The next experiment I did pretty quickly, as a reaction to the first one. I cut up part of an earlier crayon watercolour and adhered it to a sheet that I loosely marked in black. I like the feel of this one. There’s the contrast between black, white and colour. And there’s the contrast of the controlled edges of the cut outs with the loose scribbles of both the black crayon and the colours within the shapes themselves. Perhaps this collage technique is one I can develop. It could stand alone or be part of larger works.
You can also see my work at artsofmay.etsy.com
In honour of summer and the Pride Parades here in Toronto and around the world, here’s a hot pink and rainbow coloured gouache painting I made several years ago. It’s called The Swimmer.
I have kept journals–diaries–on and off for the past 40 or more years. In the 1990s and early 00s, I hand wrote a huge amount in dozens and dozens of lined notebooks–mostly recording my dreams and feelings but also world events and my activities. I’ve been working on a big project, going through my journals from those years and massively editing them. By that I mean, I’ve been tearing out and shredding large portions of them while noting what I was going through at the time. Now, this may seem ghastly to some people, but it is extremely liberating to me. I am creating more room for myself at my current age, while remembering, but not holding onto, what my younger self experienced.
In the course of editing a journal this week, I saw an entry I wanted to record here. I wrote it in April of 1991 after attending an excellent painting workshop with the artist and teacher Sam Feinstein. I have always remembered the powerful nature of that workshop, but had forgotten his teachings about the nature of making art. This was my understanding of what he told us, as I wrote it in 1991:
About art making–you needn’t even believe in your creativity–do it as a way of expressing the life form that is particular to you, that is of nature and larger than you, that goes through you. As a way of being authentic. Dreams and art are of the unconscious life force, bigger than us. Dreams are fleeting, art remains. Once a piece of art work is done, it is its own thing. It never was yours anyway. As its own thing, it is judged on its merits, apart from you.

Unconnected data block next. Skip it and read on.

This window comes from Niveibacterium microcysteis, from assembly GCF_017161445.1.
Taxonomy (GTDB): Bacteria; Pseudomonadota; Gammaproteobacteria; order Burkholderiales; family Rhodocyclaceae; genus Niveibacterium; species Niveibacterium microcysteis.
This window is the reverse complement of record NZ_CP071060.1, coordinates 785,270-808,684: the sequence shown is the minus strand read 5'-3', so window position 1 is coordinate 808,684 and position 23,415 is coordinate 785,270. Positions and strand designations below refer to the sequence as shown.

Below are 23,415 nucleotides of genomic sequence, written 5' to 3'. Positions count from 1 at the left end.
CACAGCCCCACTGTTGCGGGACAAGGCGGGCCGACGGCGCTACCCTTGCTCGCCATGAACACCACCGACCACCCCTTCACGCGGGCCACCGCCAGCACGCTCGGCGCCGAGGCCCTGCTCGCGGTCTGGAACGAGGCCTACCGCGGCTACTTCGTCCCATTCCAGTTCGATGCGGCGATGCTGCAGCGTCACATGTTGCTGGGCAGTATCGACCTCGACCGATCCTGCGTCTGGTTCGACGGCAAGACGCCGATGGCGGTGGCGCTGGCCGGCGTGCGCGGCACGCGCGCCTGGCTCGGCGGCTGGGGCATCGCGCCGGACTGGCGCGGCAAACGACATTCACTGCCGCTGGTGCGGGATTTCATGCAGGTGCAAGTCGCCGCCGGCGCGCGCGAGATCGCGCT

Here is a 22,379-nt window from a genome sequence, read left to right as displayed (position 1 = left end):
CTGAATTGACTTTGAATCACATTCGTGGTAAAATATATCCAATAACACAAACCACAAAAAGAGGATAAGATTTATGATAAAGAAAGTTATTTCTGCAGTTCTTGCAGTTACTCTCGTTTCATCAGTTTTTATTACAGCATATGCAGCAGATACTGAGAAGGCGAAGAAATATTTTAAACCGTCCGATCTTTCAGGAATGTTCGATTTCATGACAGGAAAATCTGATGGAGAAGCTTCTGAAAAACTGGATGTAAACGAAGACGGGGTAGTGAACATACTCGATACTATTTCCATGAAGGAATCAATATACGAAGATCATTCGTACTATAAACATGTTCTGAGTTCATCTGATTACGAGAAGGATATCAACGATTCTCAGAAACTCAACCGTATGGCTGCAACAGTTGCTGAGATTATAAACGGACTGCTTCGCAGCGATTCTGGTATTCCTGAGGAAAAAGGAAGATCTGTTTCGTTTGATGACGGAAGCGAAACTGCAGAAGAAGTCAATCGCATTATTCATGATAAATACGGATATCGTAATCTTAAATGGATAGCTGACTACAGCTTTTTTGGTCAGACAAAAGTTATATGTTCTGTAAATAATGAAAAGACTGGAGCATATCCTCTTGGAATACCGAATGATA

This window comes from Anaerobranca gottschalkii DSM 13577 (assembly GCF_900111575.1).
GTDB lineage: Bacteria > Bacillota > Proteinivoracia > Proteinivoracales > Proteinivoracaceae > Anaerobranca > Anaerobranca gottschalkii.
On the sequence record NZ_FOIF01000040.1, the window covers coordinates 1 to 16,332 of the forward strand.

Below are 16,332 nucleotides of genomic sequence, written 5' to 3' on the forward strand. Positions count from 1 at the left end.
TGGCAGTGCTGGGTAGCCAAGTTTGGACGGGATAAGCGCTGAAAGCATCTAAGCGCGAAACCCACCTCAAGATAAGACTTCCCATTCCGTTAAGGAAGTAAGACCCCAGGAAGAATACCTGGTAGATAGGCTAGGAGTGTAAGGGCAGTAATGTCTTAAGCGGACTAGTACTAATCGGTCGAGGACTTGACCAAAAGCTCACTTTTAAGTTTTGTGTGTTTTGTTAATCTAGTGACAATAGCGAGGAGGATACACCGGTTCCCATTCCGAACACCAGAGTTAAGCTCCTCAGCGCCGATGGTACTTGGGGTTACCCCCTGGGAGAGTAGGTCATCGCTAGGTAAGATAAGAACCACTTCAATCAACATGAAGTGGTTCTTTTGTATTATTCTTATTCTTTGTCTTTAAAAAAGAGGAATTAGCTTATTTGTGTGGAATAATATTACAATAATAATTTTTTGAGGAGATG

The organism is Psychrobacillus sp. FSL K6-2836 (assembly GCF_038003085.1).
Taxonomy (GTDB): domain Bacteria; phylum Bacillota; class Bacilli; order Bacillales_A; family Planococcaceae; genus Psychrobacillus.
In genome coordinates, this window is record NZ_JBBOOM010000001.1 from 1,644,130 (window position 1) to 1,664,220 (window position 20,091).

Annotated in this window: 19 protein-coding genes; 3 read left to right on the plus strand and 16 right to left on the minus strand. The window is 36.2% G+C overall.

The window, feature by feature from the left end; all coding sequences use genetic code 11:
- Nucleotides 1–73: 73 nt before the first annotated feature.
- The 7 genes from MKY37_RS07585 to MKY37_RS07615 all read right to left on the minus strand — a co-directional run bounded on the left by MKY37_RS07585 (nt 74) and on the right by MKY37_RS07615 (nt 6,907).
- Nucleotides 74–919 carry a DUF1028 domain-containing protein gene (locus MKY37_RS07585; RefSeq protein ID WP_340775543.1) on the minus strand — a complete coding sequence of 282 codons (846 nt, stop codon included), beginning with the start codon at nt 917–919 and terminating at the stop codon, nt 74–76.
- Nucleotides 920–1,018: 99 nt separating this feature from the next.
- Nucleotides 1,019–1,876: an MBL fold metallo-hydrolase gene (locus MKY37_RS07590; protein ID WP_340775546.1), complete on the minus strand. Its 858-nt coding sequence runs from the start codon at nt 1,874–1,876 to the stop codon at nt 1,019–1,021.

Art is the spirit made visible through human beings reaching out from themselves, beyond themselves. Art is beyond our own feelings as we create.
Words to make art by!
The gouache painting above is one I made in the 1990s. I did it like a form of free association, attempting to allow whatever came to consciousness to find its way onto the page without censoring it.
Here’s 2 photos I took today at the Art Gallery of Ontario of David Milne’s Black Waterfall. This is the painting I love that I wrote about in 2014 and included in my last post, A Poem for an Old Woodcut. David Milne lived from 1882 to 1953 and as far as I can tell it appears that 50 years after an artist’s death, his or her work goes into the public domain. Hopefully this is so.
The first is the whole painting and the second is a detail showing him blending into the scene.